Seinfeld is a sitcom that originally ran for nine seasons on NBC, from 1989 to 1998. It was created by Larry David and Jerry Seinfeld, the latter starring as a fictionalized version of himself. Set predominantly in an apartment building in Manhattan’s Upper West Side in New York City, the show features a handful of Jerry’s friends and acquaintances, particularly best friend George Costanza (Jason Alexander), former girlfriend Elaine Benes (Julia Louis-Dreyfus), and neighbor across the hall Cosmo Kramer (Michael Richards).
Seinfeld was produced by Castle Rock Entertainment. In syndication the series has been distributed by Sony Pictures Television since 2002. It was largely co-written by David and Seinfeld with script writers, who included Larry Charles, Peter Mehlman, Gregg Kavet, Andy Robin, Carol Leifer, David Mandel, Jeff Schaffer, Steve Koren, Jennifer Crittenden, Tom Gammill, Max Pross, Dan O’Keefe, Charlie Rubin, Marjorie Gross, Alec Berg, Elaine Pope, and Spike Feresten.
Seinfeld began as a 23-minute pilot titled The Seinfeld Chronicles. Created by Jerry Seinfeld and Larry David, developed by NBC executive Rick Ludwin, and produced by Castle Rock Entertainment, it was a mix of Seinfeld’s stand-up comedy routines and idiosyncratic, conversational scenes focusing on mundane aspects of everyday life such as laundry, the buttoning of the top button on one’s shirt and the attempt by men to properly interpret the intent of women spending the night in Seinfeld’s apartment.
The pilot was filmed at Stage 8 of Desilu Cahuenga studios, the same studio where The Dick Van Dyke Show was filmed (this was seen by the crew as a good omen), and was recorded at Ren-Mar Studios in Hollywood. The pilot was first screened to a group of two dozen NBC executives in Burbank, California in early 1989. It did not yield the explosion of laughter garnered by the pilots for the decade’s previous NBC successes like The Cosby Show and The Golden Girls. Brandon Tartikoff, was not convinced that the show would work. A Jewish man from New York himself, Tartikoff characterized it as “Too New York, too Jewish”. Test audiences were even harsher. NBC’s practice at the time was to recruit 400 households by phone to ask them to evaluate pilots it aired on an unused channel on its cable system. An NBC research department memo summarized the pilot’s performance among the respondents as “Weak”, which Littlefield called “a dagger to the heart”. Comments included, “You can’t get too excited about two guys going to the laundromat”; “Jerry’s loser friend George is not a forceful character”; “Jerry needs a stronger supporting cast”; and “Why are they interrupting the stand-up for these stupid stories?”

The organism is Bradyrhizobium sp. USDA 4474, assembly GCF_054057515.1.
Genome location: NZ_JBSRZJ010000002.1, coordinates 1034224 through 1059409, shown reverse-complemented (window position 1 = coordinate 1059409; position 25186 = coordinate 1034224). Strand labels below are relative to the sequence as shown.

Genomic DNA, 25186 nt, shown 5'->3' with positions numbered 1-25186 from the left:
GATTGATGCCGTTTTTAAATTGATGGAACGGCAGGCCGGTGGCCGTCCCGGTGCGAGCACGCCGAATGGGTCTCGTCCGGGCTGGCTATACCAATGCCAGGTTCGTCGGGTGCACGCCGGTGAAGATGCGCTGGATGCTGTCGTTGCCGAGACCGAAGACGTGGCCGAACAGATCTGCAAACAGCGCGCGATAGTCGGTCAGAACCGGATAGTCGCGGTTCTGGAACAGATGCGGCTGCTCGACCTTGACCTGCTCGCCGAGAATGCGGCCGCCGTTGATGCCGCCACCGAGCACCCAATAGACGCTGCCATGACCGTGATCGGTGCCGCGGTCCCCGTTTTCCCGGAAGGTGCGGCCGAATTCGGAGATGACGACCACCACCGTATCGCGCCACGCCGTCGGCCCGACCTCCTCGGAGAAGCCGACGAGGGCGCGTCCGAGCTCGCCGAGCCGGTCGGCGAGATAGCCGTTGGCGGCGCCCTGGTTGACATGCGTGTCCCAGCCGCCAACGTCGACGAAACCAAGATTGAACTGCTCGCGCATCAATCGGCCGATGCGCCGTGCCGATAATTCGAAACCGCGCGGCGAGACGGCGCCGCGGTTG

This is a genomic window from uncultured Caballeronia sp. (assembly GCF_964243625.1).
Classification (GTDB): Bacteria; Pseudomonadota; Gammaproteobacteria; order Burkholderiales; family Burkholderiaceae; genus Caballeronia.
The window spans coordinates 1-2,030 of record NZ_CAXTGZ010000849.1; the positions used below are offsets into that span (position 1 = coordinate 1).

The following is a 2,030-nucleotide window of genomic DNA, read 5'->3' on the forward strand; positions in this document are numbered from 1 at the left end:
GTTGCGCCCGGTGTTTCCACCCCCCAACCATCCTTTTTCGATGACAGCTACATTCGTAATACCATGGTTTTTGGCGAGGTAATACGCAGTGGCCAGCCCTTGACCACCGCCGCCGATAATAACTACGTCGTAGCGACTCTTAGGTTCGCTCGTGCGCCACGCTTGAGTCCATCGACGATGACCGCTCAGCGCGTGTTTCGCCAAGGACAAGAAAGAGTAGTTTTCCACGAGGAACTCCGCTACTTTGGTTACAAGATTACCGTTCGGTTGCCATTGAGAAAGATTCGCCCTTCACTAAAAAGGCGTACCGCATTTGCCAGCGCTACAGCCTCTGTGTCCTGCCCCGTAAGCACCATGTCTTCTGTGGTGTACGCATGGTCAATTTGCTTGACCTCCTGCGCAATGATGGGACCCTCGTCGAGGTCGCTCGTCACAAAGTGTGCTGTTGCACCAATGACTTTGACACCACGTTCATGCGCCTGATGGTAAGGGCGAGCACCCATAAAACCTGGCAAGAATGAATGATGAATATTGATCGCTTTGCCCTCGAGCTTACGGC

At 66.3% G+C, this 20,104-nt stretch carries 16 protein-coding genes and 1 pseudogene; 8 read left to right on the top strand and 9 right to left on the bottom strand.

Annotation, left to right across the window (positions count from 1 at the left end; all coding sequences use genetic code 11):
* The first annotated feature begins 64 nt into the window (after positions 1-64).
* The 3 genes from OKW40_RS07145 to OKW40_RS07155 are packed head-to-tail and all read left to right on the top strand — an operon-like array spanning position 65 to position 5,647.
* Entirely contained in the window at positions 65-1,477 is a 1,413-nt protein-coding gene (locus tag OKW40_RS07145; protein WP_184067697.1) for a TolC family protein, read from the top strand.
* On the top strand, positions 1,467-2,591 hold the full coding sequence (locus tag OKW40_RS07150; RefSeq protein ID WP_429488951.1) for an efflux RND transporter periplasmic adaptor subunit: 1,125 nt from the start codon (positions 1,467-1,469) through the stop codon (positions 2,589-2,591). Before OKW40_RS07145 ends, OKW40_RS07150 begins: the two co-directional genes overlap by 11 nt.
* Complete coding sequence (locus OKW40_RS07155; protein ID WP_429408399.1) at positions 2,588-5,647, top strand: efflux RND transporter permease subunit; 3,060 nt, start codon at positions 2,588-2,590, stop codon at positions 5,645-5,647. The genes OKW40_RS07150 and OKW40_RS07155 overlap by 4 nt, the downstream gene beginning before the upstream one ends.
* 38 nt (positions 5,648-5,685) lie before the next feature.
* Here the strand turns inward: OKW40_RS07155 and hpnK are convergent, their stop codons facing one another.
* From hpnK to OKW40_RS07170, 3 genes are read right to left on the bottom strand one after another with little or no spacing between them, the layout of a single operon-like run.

When NBC announced its 1989-90 primetime schedule in May 1989, The Seinfeld Chronicles was not included, but supporters of the show did not give up on it. The pilot first aired on July 5, 1989, and finished second in its time slot against the CBS police drama Jake and the Fatman, receiving a Nielsen rating of 10.9/19, meaning that the pilot was watched by 10.9% of American households, and that 19% of all televisions in use at the time were tuned into it. The ratings did not exhibit regional skew that Tartikoff predicted, much to the encouragement of the show’s supporters. Despite the poor test results, Ludwin cancelled one of the Bob Hope specials budgeted for that season so that the entertainment division had the money to order four more episodes of The Seinfeld Chronicles, which formed the rest of the show’s first season a move without which Chicago Tribune columnist Phil Rosenthal later stated there would be no Seinfeld. Although this was a very low order number for a new series (the smallest sitcom order in television history), Castle Rock failed to find any other buyers when it shopped the show to other networks, and accepted the order. The show was renamed Seinfeld, but it would not return to the airwaves until May 30, 1990, and it would be another three years before it became a Top 5 ratings success. Preston Beckman, who was in charge of NBC’s research department at the time, reminisces, “The show was different. Nobody had seen anything like it. It wasn’t unusual for poor-testing shows to get on the air, but it was very rare that they became hits.” Seinfeld and David did not see the memo for several years, but after they became aware of it, they hung it in a bathroom on the set. Seinfeld comments, “We thought, if someone goes in to use this bathroom, this is something they should see. It fits that moment.”
When it was first repeated on June 28, 1990, it received a rating of 13.9/26. These ratings were high enough to secure a second season. NBC research showed that the show was popular with young male adults, a demographic sought after by advertisers. This gave NBC an incentive to keep broadcasting the show. One DVD reviewer, Britt Gillette, wrote that “this initial episode exhibits the flashes of brilliance that made Seinfeld a cultural phenomenon.”